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    In Georgia’s pivotal U.S. Senate race, Democratic Sen. Raphael Warnock and his Republican challenger, Herschel Walker, have each sought to cast the other as an abortion extremist. At the same time, they deflect questions about the details of their own positions on the issue. The sidestepping reflects the sensitivity of abortion politics in a post-Roe v. Wade America, where the procedure is open to regulation by state governments and, potentially, by Congress. But Walker’s strategy may not work much longer after The Daily Beast reported Monday that he paid for a girlfriend’s 2009 abortion — a blatant contradiction of his claims that there’s “no excuse” for a procedure he characterizes as “killing.” Walker called the report a lie.

      Three scientists have jointly won this year’s Nobel Prize in physics for their work on quantum information science that has significant applications, including the secure encryption of information. Frenchman Alain Aspect, American John F. Clauser and Austrian Anton Zeilinger were cited by the Royal Swedish Academy of Sciences for discovering the way that unseen particles, known as photons, can be linked, or “entangled,” with each other even when they are separated by large distances. The prizes carry a cash award of 10 million Swedish kronor (nearly $900,000) and will be handed out on Dec. 10. The money comes from a bequest left by the prize’s creator, Swedish dynamite inventor Alfred Nobel, who died in 1895.

        Wisconsin Democrats up for election in five weeks are putting abortion in the spotlight, with the Republican-controlled Legislature taking less than a minute to reject Gov. Tony Evers' call to create a way for voters to get a chance to repeal the state’s 1849 abortion ban. Evers and other Democrats on the ballot Nov. 8 are trying to turn the election into a referendum on abortion. But Evers’ opponent Tim Michels, Republican U.S. Sen. Ron Johnson and other Republicans are focusing instead on crime and public safety in arguing that Democrats have failed to keep the state safe.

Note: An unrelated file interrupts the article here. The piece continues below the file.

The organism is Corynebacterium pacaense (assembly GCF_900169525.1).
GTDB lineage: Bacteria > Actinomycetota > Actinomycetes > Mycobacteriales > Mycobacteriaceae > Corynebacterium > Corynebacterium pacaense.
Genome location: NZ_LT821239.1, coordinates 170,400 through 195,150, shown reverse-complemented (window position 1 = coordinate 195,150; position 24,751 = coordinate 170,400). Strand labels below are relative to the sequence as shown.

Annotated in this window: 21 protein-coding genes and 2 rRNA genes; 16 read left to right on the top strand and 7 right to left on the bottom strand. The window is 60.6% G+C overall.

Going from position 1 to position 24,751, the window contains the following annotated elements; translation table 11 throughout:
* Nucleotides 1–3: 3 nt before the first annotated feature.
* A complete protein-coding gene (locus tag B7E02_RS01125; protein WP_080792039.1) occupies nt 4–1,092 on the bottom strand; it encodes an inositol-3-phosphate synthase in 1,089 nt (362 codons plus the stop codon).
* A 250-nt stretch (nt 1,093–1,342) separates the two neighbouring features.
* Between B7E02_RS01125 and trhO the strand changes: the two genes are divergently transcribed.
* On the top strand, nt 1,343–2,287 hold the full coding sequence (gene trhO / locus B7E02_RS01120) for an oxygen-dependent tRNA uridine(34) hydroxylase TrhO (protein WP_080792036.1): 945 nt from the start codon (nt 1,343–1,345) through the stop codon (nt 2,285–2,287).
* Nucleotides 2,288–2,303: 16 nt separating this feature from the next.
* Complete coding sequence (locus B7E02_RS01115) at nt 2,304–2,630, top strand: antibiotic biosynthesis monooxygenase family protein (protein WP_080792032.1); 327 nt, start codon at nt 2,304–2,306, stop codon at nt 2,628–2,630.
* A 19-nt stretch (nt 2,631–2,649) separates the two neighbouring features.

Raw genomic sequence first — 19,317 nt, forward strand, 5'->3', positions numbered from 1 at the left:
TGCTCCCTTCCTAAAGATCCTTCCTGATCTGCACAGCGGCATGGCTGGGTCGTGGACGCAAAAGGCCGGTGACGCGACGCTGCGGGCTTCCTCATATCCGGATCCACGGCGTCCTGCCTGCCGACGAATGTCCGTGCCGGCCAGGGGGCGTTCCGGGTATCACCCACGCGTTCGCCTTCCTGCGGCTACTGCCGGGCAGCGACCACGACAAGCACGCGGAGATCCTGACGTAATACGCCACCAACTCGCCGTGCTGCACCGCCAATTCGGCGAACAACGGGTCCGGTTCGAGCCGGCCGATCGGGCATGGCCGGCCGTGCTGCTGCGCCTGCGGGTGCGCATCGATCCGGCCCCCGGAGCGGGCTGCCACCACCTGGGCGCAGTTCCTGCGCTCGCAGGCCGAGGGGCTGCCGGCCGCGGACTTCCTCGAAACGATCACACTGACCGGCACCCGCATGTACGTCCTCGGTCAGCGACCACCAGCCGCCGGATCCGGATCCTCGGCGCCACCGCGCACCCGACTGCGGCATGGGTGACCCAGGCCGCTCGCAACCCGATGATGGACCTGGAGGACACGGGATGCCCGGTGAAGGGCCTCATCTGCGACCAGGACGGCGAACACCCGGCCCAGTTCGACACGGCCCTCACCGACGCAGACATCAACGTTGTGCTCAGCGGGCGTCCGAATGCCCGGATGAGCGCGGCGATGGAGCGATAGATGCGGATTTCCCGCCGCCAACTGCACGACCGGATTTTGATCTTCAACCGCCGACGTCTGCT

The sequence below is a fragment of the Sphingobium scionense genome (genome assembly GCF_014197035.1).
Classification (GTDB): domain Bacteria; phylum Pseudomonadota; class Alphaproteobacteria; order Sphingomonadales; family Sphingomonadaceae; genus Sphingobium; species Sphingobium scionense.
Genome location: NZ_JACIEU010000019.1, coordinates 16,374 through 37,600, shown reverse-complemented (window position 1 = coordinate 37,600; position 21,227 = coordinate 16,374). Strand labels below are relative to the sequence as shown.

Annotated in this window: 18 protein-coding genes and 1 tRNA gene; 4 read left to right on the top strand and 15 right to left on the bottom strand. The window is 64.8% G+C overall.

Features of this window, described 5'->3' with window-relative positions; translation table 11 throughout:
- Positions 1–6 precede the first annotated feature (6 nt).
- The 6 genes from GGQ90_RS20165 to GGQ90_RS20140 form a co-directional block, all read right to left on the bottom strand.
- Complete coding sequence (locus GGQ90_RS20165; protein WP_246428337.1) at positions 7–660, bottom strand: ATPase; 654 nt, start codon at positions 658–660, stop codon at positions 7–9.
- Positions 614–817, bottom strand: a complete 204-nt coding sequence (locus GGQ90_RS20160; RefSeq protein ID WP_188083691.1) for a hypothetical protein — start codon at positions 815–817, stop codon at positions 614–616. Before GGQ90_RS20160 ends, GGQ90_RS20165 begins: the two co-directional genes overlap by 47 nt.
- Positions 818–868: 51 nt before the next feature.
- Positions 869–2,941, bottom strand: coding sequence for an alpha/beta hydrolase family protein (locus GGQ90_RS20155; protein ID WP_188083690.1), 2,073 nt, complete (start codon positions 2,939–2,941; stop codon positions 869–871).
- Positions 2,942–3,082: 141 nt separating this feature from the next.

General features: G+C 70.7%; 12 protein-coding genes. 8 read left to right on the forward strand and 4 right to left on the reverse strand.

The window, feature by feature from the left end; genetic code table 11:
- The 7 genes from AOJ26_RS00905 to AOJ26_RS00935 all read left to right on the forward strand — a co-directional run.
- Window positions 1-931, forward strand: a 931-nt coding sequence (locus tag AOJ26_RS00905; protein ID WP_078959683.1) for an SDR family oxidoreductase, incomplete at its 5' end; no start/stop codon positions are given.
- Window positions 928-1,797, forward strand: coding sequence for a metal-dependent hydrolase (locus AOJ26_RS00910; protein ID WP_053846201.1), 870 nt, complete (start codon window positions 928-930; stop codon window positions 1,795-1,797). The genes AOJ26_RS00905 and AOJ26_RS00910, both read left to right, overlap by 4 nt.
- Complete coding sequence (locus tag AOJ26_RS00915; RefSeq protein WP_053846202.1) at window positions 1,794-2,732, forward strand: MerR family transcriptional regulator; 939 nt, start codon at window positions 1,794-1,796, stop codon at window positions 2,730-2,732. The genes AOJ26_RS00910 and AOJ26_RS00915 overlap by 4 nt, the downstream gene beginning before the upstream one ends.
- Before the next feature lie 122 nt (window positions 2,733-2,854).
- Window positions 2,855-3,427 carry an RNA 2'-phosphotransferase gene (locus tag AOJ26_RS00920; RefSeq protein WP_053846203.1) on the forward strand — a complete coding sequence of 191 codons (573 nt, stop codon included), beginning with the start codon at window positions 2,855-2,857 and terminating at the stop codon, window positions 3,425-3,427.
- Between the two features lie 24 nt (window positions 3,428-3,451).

A judge has dismissed charges against seven people in the Flint water scandal, including two former state health officials blamed for deaths from Legionnaires’ disease. Judge Elizabeth Kelly took action Tuesday, three months after the Michigan Supreme Court said a one-judge grand jury had no authority to issue indictments. Kelly rejected efforts by the attorney general’s office to just send the cases to Flint District Court and turn them into criminal complaints. That's the typical path to filing felony charges in Michigan. In 2014, Flint managers took the city out of a regional water system and began using the Flint River to save money. The water wasn't treated to reduce corrosion of old pipes, resulting in lead contamination.

            Oklahoma Gov. Kevin Stitt has signed a bill prohibiting federal funding for transgender medical treatment for young people and urged the Legislature to adopt a statewide ban when it returns next year. The first-term Republican is up for reelection next month and signed the bill Tuesday. It authorizes more than $108 million in federal funds from the American Rescue Plan Act for health services at the University of Oklahoma Medical Center. Oklahoma's Republican-controlled Legislature passed several bills this year targeting transgender youth. They include measures that restrict transgender girls' participation in sports and require schoolchildren to use bathrooms that correspond with their assigned sex at birth.

              Prosecutors trying to sentence Florida school shooter Nikolas Cruz are trying to show he is faking having fetal alcohol spectrum disorder. They spent hours Tuesday showing charts of IQ tests, explained averages and standard deviations but then turned to a simple test Cruz took earlier this year to bolster their contention he is malingering. They used video from his 2018 massacre of 17 at Parkland Marjory Stoneman Douglas High School to show he is capable of rapidly pulling a trigger. On a jailhouse test of his mental fitness, he tapped a lever slowly. Cruz pleaded guilty last year. His trial is to determine if he is sentenced to death or life without parole.